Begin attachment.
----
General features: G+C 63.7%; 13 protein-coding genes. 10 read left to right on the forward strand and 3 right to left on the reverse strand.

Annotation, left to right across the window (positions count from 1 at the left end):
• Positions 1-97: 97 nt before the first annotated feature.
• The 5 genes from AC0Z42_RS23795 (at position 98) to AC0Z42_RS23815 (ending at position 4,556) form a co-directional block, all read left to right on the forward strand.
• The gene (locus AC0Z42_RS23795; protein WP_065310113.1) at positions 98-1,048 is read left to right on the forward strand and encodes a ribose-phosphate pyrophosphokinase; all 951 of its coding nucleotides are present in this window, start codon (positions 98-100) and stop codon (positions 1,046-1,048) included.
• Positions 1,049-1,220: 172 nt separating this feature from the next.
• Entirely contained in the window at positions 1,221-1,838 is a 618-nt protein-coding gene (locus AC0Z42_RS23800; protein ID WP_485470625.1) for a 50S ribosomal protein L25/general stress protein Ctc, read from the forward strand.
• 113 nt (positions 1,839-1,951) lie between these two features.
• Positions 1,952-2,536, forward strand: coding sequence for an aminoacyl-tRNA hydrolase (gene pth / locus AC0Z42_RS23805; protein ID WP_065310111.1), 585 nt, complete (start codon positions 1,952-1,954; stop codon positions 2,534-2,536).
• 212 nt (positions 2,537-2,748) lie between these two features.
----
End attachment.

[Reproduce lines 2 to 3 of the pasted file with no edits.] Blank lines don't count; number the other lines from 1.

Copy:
Annotation, left to right across the window (positions count from 1 at the left end):
• Positions 1-97: 97 nt before the first annotated feature.